Want to do fluid dynamics with fragment shaders. Should be hard but doable.
Presented by rdb
Presented by xmzhang1
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Water Simulation 0.1
Well, my company is making me take python 101 training
So... right now I'm supposed to be learning how triple quote strings and upper() work and bored out of my mind. Guess I'll take the opportunity to blog about what I hope to accomplish.
- I'd love to make a machine learning game of some kind. Bit of a pipe dream in the timeframe we have, but maybe the theme will make an obvious case to fill out?
- Art is going to be hell, I'm so used to having teammates who are good at it. This year, I'm alone. Unless I drag my wife into it, and I don't know that she'd enjoy that considering she's already doing a seperate game art contest this month.
- I want to use my new (kinda expensive) music tools to make some awesome stuff. Or flail wildly at it, in particular all week and not have any time for code.
- I really want to lean hard into the theme, and make something that really beats a deceased equine organism with whatever connection I come up with. Some past occasions I've been super light-and-free with theming, and I want to avoid that this time.
Welp, gonna make everyone hate me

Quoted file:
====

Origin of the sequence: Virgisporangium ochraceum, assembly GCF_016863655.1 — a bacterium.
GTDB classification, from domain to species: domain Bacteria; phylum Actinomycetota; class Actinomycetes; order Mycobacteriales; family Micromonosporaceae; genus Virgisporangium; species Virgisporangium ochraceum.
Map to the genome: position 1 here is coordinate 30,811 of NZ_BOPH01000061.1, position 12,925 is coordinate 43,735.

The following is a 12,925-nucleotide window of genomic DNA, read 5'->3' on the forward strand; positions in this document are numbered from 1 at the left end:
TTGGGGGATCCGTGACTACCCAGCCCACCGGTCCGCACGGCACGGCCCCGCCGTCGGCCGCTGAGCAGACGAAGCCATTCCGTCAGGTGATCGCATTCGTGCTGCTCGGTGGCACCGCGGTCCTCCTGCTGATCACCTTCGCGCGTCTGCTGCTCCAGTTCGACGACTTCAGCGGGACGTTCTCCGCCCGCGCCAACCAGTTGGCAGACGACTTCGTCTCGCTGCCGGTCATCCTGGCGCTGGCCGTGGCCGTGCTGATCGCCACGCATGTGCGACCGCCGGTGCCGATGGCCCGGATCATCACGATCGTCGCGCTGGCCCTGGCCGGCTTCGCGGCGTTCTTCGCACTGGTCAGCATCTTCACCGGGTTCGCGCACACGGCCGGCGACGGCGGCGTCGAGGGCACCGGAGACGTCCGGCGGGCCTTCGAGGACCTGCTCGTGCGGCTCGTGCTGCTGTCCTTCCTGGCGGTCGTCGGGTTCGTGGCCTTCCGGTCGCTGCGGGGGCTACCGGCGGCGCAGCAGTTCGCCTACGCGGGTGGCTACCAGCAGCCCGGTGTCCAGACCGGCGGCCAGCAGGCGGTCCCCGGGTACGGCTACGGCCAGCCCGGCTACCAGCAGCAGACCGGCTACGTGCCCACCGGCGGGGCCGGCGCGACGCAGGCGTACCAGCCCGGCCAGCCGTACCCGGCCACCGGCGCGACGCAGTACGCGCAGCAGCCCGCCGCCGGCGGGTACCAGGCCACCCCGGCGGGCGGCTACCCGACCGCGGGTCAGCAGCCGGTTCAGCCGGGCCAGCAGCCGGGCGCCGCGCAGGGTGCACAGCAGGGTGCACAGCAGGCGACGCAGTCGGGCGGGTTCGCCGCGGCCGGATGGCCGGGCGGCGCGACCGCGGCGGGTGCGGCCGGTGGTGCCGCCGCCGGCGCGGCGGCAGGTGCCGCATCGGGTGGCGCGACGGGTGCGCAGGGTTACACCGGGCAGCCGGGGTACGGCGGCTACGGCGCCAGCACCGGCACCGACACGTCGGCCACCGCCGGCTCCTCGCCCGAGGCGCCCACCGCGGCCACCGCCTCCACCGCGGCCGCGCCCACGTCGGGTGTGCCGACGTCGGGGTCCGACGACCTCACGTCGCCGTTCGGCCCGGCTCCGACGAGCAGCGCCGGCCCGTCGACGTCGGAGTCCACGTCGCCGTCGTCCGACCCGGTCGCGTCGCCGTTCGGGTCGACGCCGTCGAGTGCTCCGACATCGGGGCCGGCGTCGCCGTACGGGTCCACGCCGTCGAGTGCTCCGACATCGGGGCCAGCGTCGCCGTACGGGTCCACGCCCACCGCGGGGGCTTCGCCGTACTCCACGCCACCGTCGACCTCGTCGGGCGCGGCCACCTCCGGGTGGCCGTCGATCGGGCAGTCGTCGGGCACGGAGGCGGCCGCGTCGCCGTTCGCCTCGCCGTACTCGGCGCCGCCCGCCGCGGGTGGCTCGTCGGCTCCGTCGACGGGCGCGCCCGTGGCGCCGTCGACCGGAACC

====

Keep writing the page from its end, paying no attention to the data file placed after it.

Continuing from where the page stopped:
I think I've decided to use visual studio to develop my python code this year. The python plugins are starting to work pretty nicely, and having a GUI wrapper for different installs with info of what's pip-installed in them and able to spit out a requirements.txt automagically is nice.
Add that with shader autocomplete and it's actually a pretty satisfying experience to use Microsoft(TM) Visual Studio(TM) and Microsoft(TM) GitHub(TM) to work on pyglet stuff.
Now to see if I have any hope of coding fragment shader fluid dynamics next week.
Not gonna pull it off.
It's thursday and I'm still on basic simulation. This is gonna be a serious DNF.
My pressure system is great at filling new spaces appropriately. It's just terrible about emptying the spaces that flowed into them.
I've tried a "debt" based model that ends up running away to flood the world, and a "doom counter" approach that ends up static and unmoving. A number of hybrids that behave very boringly.
I've got one last thing I'm going to try before I stop programming for the week and switch to just playing games instead.
It may not look like it
But this took all week, and it looks very good in-program. There's no time for a game. All I've got is water simulation.
If anyone ever actually reads this, I developed some really useful re-usable code.
A back-buffer abstraction you can activate using
And a GLSL shader uniform parameter provider you can activate using
with UniformProvider(shader_obj, param=value,param2=value2, sampler=pygletTexture):
I made useful and cool things but no game :( Maybe inspiration will hit me sometime about how to make water pressure into a game, but I've been so focused on making it work, I haven't even begun to think of game ideas.